A Parliament of Crows

Wheat Field With Crows (1890) -Vincent van Gogh

Wheat Field With Crows (1890) -Vincent van Gogh

Myths and tales of crows are as old as language. For thousands of years they have been feared, revered and seen as portents of good and bad luck. In Greek mythology, the once white crow is turned dark by Apollo’s glare. Ted Hughes tells a version of this myth in his poem Crows Fall:

When Crow was white he decided the sun was too white.
He decided it glared much too whitely.
He decided to attack it and defeat it.

He got his strength up flush and in full glitter.
He clawed and fluffed his rage up.
He aimed his beak direct at the sun’s centre.

He laughed himself to the centre of himself

And attacked.

At his battle cry trees grew suddenly old,
Shadows flattened.

But the sun brightened—
It brightened, and Crow returned charred black.

He opened his mouth but what came out was charred black.

“Up there,” he managed,
“Where white is black and black is white, I won.”

The collective noun for multiple crows is a murder, inspired perhaps by their dark plumage, haunting calls and tendency to eat carrion. There are tales of flocks of crows holding trials and executing fellow crows for bad behaviour. Long considered folklore, such gatherings have now been witnessed. In Sweden these trials are called “kråkriksdag,” roughly translated as “crow’s parliament” with as many tales of crows acquitted as found guilty and torn apart.

A crow was found guilty in my back garden this week. From the kitchen I could hear a tumult of coarse caws. From the window I saw three trees filled with crows, maybe forty or fifty in total. Some circled, others darted down to attack a single crow which, for a while, stood its ground, surrounded by another dozen crows. The noise was overwhelming. I looked away for a moment, distracted by the telephone. When I returned my gaze the bird lay prostrate, wings spread wide on the ground. I thought it dead and opened the door onto the garden. The crows flew into the trees, still making their coarse calls. As I walked toward the spreadeagled jackdaw, it rose to its feet (do crows have crows feet?) and hopped circumspectly into the nearby hedge. The crows, after a while, dispersed. I looked into the hedge but could see no sign of the bird.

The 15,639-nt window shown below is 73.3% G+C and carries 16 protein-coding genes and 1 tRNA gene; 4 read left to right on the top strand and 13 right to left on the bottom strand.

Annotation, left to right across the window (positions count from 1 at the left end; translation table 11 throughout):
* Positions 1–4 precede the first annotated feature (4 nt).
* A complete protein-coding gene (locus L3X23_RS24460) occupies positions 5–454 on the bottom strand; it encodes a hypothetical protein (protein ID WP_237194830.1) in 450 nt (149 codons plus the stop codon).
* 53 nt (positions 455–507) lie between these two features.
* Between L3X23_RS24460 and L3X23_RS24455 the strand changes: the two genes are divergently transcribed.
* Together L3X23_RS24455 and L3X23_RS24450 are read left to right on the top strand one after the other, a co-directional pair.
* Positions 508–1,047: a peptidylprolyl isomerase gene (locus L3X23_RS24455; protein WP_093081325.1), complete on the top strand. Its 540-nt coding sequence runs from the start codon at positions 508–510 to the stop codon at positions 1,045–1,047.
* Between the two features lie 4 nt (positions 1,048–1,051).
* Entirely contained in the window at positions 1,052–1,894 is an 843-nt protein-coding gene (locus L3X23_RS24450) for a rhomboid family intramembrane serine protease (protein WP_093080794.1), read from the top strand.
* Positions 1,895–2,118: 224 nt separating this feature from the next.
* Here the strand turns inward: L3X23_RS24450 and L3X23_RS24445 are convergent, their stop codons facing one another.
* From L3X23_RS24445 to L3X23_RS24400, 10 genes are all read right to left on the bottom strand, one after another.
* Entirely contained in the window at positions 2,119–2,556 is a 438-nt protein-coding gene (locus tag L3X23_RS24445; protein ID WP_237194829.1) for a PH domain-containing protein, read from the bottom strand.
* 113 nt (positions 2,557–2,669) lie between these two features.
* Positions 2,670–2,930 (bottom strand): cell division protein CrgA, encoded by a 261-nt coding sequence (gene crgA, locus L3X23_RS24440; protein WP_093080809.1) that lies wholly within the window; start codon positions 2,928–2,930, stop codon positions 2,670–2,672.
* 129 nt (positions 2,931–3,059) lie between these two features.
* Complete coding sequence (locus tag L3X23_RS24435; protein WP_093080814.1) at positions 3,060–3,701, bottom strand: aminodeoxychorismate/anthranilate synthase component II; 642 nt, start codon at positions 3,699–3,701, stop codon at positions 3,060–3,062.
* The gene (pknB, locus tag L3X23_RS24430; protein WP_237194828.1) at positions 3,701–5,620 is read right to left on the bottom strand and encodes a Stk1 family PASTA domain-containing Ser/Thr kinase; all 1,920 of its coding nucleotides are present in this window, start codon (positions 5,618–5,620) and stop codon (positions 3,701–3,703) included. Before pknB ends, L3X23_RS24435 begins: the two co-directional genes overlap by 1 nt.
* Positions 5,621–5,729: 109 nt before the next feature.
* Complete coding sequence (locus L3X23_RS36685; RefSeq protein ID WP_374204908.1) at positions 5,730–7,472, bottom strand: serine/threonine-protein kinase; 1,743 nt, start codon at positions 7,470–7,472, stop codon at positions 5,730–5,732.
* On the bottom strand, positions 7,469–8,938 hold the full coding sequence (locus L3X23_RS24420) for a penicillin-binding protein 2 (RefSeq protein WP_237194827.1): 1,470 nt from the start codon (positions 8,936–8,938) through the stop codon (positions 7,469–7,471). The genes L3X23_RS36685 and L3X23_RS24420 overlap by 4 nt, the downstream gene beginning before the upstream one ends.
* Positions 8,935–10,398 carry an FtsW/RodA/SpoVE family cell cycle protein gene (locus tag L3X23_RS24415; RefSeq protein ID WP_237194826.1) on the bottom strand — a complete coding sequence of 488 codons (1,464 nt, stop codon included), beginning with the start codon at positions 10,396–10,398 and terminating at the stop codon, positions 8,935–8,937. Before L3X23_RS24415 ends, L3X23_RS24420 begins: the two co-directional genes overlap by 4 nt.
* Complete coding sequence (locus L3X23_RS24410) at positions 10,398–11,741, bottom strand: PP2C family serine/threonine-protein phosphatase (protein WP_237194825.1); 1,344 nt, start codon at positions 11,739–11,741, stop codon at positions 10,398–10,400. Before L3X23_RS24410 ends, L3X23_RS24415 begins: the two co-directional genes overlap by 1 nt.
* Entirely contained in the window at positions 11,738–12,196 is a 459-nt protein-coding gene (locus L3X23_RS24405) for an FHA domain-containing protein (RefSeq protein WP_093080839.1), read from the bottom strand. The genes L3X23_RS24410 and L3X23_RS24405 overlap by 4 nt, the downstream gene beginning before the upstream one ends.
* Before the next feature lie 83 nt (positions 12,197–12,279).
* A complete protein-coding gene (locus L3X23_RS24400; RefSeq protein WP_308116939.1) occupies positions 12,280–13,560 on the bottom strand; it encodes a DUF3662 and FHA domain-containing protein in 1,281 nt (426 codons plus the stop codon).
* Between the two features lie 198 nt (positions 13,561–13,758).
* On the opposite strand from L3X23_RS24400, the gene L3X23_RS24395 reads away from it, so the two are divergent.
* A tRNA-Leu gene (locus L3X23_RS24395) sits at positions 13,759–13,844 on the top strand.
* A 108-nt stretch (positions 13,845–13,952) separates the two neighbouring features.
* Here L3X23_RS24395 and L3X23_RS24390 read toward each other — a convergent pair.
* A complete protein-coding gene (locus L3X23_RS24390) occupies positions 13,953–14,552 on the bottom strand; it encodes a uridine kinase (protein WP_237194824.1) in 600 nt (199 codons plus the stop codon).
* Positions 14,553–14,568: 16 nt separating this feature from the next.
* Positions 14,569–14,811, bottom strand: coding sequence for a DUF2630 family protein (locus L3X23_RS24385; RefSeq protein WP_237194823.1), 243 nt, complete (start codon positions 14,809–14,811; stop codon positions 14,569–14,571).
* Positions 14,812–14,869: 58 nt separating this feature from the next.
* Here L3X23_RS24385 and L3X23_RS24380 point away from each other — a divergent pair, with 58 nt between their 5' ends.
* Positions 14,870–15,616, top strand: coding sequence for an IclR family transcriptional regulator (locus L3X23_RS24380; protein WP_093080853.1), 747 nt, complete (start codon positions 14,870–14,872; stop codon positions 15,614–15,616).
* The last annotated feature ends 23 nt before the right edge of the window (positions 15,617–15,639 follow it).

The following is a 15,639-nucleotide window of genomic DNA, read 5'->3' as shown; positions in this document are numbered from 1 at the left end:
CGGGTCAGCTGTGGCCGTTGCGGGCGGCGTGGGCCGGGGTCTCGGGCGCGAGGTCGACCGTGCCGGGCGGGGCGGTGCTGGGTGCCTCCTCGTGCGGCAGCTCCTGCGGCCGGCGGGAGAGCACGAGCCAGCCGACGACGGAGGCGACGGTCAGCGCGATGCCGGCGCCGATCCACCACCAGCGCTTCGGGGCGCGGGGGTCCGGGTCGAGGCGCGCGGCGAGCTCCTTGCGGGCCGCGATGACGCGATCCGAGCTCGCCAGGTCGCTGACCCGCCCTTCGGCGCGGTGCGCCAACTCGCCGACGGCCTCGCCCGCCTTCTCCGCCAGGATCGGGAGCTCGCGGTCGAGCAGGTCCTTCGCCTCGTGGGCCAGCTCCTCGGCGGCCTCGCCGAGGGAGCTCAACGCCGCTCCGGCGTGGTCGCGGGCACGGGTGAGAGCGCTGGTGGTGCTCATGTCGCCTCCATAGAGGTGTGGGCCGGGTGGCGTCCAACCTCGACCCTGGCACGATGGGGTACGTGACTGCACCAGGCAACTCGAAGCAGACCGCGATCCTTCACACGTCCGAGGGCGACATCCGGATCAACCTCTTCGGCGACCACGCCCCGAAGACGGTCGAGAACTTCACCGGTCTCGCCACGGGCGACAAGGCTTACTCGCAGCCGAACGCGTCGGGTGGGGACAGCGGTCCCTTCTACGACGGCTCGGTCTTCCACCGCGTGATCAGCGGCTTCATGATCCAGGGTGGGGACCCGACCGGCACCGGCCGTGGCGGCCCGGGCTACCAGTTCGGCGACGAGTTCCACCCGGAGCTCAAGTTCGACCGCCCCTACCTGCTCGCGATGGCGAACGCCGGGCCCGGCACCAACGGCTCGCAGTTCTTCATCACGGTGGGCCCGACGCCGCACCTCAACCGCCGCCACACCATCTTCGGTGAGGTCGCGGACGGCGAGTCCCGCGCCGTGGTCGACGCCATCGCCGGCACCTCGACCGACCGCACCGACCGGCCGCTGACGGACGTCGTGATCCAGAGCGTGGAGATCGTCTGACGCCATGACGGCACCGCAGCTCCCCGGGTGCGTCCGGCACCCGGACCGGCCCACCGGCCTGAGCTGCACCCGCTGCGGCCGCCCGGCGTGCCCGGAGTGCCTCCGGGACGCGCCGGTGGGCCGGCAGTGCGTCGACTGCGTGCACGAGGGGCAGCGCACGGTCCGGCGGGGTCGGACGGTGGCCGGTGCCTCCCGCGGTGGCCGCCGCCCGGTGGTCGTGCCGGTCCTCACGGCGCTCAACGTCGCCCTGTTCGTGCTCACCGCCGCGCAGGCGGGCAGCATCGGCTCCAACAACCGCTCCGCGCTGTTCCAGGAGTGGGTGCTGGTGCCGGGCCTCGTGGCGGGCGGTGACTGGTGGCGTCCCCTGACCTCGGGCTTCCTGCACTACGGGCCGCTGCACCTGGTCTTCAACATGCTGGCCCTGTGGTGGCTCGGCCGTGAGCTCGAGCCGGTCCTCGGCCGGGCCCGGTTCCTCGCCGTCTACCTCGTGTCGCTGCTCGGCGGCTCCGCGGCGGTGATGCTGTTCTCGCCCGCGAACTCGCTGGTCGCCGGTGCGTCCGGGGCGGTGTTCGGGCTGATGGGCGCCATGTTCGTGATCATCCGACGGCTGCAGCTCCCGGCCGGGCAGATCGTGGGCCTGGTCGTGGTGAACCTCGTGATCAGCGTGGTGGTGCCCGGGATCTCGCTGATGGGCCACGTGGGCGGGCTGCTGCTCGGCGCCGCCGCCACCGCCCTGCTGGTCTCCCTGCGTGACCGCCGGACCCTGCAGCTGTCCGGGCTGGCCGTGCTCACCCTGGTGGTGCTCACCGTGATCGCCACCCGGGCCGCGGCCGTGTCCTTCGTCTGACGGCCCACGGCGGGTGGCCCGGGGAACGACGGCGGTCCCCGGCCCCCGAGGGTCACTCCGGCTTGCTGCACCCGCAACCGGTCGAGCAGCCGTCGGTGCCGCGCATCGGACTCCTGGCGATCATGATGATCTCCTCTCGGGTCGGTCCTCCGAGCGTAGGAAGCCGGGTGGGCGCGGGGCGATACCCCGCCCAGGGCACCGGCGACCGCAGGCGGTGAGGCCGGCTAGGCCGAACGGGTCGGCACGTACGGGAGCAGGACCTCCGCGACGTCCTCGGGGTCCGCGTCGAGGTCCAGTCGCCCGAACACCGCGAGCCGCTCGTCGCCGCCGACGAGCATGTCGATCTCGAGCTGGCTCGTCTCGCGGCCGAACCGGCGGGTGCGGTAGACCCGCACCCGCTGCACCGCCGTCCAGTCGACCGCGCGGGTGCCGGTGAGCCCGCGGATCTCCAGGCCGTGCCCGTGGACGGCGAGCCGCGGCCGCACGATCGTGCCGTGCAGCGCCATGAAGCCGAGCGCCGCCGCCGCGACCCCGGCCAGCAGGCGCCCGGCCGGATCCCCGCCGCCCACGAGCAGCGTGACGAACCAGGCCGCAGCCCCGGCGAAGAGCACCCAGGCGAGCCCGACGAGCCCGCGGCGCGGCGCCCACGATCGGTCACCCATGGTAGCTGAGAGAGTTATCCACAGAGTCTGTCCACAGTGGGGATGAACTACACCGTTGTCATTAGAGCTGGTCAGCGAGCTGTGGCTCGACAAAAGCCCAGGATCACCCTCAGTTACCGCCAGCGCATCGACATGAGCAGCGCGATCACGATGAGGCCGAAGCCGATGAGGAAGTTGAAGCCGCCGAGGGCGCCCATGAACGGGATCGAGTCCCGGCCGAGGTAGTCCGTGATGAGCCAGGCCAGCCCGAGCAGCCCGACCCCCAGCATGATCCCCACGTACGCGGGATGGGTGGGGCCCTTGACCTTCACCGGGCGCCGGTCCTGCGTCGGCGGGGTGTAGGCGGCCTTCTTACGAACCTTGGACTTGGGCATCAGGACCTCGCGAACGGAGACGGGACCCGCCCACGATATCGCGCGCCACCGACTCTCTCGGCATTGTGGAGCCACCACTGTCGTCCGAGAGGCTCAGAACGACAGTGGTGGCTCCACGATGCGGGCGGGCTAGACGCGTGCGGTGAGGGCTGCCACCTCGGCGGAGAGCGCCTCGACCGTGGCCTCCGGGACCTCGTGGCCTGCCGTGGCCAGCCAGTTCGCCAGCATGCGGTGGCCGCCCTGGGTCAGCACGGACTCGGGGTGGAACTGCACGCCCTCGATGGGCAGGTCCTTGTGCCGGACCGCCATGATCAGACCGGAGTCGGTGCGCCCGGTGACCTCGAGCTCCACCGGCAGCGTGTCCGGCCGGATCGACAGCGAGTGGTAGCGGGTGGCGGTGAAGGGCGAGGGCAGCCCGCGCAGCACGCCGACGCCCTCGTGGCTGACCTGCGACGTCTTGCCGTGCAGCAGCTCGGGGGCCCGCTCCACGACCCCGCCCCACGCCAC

5 thoughts on “A Parliament of Crows

  1. I’ve always been fascinated by this bird. When I was a child I used to follow their flight with my sight for hours. I used to enter their rhythm, imagining that I was one of them. Their gentle descent over a harvested field is an image that often haunts me.

  2. Fascinating. I haven’t witnessed such behavior before. I know that crows (and other corvids, particularly ravens) usually become quite disturbed upon discovery of a dead one of their own, and have been known to “mourn” loudly over this loss. I wonder if they have a way of knowing if it has been a “just” death, according to their own code.

    There is an ancestral crow roost near my neighborhood, and during the winter months hundreds of crows fly over my house every day in the early evening hours. One day a large group of them descended into my crabapple tree and devoured all the ripe crabapples in a matter of minutes. It was quite a sight.

  3. Years ago, as a young teen, around 6 decades ago, I was returning home across fields from delivering newspapers to farms and came upon a Crows’Parliament without knowing what I was seeing. It was decades later that Sir David Attenborough talked about a rare sight involving crows, and gave it a name. Like many other fascinating observations of life on earth, we have an awful lot to learn about intelligence. Like Manuel said, in Fawlty Towers, “I know nothing.”

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